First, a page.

New Zealand military personnel have begun training with their Chinese counterparts — part of a growing relationship between the huge People’s Liberation Army and the New Zealand Defence Force.

The latest contingent —  officer trainees —  is expected to leave soon to leave for training with the Poeple’s Libveration Army in China.

The training is testament to the growing closeness of the New Zealand and Chinese defence forces.

The NZ-China relationship stands in stark contrast to the wariness of China displayed by countries like the US, Australia and Japan who are all involved in a massive naval exercise this week in the South China Sea designed as a show of force to warn China off asserting territorial rights to what the US regards as open seas.

The nature of the New Zealand – China relationship was underlined earlier this month when Defence Minister Gerry Brownlee visited China and met with Defence Ministry and PLA leaders.

And while he was there he surprised defence commentators here by describing China as A “true strategic partner.”

Two Victoria University Centre for Strategic Studies defence experts, Robert Ayson and David Capie say that this is the first time they can recall seeing a Cabinet Minister comparing New Zealand’s defence relations with China and the United States.

But Mr Brownlee is quick to say that he didn’t go so far as so say China was an unshakable ally — as is the United States or Australia.

“But there is a growing relationship between our two countries which we should recognise and respect,” he told POLITIK.

He says the vast difference in scale between the two countries has to be remembered.


“We’ve got 14,000 in total in our combined military, uniformed and civilian.

“They have in uniform, 2.3 million.”

But there is a growing amount of connection between New Zealand and China.

Some PLA troops took part in a recent exercise with NZ forces in the northern Cook Islands and soon around 24 members of an officers’ training course will spend a number of weeks in China.

Mr Brownlee said it was important that they were able to make the kind of people to people connections “that tend to work so well” in China.

“None of that means that we are any the less engaged with our five eyes partners (the UK, USA, Canada and Australia) and committed to those strong relationships.”

One of the other revelations from Mr Brownlee’s speech in Beijing to the National Defence University was that the New Zealand Defence Force and the PLA China had entered into a Five Year Engagement Plan which was cited as the first with a Western military and likened to the ‘four firsts’ New Zealand has achieved with China in the political and economic arena.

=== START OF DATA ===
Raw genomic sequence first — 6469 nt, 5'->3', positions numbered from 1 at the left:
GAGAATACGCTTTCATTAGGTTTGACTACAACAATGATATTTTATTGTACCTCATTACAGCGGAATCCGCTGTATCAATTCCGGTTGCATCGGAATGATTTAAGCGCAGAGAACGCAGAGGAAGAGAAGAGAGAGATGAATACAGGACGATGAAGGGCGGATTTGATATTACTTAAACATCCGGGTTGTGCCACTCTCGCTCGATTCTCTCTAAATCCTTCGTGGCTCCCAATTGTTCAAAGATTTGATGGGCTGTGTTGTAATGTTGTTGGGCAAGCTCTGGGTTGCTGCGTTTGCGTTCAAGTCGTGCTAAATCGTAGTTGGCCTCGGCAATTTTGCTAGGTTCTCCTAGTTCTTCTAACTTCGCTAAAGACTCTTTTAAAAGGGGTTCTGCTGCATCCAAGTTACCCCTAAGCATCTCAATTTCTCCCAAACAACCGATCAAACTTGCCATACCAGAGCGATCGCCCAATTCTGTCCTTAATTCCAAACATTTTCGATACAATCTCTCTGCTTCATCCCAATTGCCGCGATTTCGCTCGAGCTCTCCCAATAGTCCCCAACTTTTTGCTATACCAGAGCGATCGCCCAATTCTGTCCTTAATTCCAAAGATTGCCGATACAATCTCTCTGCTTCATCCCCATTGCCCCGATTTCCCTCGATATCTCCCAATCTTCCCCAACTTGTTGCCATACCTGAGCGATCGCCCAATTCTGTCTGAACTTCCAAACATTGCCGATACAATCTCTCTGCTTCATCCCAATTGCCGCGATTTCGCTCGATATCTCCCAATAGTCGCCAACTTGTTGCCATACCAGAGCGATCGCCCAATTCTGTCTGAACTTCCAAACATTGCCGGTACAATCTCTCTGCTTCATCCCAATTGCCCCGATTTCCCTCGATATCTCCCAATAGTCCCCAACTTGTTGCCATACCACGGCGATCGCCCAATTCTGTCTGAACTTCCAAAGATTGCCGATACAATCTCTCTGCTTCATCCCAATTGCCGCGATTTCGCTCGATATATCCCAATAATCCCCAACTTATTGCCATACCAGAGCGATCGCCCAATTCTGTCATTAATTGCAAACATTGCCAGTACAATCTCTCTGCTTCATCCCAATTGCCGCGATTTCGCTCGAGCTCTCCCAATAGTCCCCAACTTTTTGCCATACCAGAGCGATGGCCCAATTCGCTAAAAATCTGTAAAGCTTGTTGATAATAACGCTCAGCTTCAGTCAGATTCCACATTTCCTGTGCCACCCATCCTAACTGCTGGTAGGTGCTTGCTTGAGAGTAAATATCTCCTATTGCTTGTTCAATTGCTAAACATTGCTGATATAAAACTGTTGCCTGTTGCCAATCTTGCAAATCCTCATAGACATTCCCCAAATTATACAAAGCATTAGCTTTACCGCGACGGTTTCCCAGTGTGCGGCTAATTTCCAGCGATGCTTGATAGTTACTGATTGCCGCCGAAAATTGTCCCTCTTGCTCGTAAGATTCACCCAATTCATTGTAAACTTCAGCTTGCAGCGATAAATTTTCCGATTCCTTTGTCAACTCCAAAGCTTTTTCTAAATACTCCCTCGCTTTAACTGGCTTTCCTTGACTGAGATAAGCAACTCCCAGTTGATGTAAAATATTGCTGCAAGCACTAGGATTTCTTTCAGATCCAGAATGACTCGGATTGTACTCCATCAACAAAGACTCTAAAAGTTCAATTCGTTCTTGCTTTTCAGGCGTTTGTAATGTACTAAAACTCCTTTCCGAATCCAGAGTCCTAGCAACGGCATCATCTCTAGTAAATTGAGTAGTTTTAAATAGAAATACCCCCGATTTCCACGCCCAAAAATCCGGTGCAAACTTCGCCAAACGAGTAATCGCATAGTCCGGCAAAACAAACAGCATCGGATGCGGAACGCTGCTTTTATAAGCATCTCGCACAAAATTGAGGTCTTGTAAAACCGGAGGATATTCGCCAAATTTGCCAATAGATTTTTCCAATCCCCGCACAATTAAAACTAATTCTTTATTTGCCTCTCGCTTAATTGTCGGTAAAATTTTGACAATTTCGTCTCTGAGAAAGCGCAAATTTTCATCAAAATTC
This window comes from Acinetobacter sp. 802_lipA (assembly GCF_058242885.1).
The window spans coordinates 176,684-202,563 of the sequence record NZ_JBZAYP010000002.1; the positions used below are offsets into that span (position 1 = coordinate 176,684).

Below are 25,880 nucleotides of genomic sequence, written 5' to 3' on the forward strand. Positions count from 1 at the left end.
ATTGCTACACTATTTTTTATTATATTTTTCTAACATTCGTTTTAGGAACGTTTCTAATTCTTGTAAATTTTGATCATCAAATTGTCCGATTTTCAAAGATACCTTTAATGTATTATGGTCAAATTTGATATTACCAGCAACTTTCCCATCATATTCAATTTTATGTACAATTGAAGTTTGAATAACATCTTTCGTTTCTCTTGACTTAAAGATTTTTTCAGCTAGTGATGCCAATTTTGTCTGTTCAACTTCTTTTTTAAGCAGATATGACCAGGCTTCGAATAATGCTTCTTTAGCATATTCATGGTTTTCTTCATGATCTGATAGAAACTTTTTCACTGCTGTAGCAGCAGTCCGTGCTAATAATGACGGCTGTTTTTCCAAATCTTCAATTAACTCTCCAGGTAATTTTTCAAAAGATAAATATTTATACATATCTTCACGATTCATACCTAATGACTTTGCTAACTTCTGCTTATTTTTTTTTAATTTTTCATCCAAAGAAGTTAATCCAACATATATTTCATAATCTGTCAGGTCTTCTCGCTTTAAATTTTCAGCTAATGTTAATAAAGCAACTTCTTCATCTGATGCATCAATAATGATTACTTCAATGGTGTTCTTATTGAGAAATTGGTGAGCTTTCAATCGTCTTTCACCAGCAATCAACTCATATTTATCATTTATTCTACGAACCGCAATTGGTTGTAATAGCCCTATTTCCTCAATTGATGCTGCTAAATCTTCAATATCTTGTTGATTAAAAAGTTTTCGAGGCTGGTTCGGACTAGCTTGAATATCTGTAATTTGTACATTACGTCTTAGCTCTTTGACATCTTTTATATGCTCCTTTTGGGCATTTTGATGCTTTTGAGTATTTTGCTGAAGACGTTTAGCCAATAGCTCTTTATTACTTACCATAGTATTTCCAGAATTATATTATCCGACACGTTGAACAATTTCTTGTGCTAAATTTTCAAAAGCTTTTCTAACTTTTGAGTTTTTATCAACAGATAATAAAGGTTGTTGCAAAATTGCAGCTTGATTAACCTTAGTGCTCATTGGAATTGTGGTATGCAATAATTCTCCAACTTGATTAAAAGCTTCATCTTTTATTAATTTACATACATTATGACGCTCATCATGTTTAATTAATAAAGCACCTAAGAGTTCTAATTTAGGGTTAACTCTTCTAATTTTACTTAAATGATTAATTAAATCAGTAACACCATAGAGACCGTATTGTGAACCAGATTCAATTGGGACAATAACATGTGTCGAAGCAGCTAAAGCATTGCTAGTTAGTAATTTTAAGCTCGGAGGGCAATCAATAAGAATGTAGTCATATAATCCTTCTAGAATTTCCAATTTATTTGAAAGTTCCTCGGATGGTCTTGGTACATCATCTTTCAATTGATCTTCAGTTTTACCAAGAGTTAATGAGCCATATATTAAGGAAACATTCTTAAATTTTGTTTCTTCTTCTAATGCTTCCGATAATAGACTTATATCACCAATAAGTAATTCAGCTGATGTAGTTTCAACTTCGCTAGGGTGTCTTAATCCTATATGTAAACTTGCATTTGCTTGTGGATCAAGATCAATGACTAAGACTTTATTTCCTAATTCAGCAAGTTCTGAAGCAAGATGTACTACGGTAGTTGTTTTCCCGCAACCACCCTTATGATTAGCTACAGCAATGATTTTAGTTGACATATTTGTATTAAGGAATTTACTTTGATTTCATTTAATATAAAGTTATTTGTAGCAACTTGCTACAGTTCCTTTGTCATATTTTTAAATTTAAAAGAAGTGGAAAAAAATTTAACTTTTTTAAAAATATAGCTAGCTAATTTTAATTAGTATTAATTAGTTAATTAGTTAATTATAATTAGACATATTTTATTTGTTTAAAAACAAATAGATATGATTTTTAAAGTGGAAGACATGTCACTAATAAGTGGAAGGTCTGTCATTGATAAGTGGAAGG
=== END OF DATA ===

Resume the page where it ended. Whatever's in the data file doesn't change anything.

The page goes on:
“They do a lot of first with New Zealand,” said Mr Brownlee.

“I think it lets them get insight into the way the western world works.

“The engagement plan is about visits back and forth and so on.”

If there is a focus to the whole relationship it is above all the South Pacific.

New Zealand would not want to see the US and China challenge each other for influence in the region by way of a sort of soft power arms race.

By maintaining close contacts with both Washington and Beijing, New Zealand is better positioned to try and influence what the big powers are doing in the Pacific.

Mr Brownlee has found that senior US defence officials and military officers are deeply suspicious of China but he does not necessarily share that suspicion.

He believes that the China-US rivalry will be  the dominant foreign policy issue in the East Asian region for possibly the next forty years as China’s economy comes up to the size of the US.

“How that develops is dependent on all these little, small relationships really.”

New Zealand has become heavily economically dependent on China and that is never far from the minds of either Minister of Foreign Affairs or Defence so In effect Mr Brownlee is trying to turn New Zealand’s relative isolation and its small size into a lever to use to try and preserve the peace of the region so that our economy is not disrupted.

And whilst he is adamant that nothing he is doing undermines our relationship with the US, it may be that over the 30 years since the breakup of ANZUS, New Zealand has become a little more sceptical about the US view of the world, particularly as far as China goes.

But Mr Brownlee’s visit, and his landmark speech, point to New Zealand adopting a more independent view of its region and the US – China rivalry which is itself a significant turning point in our own foreign and defence policies.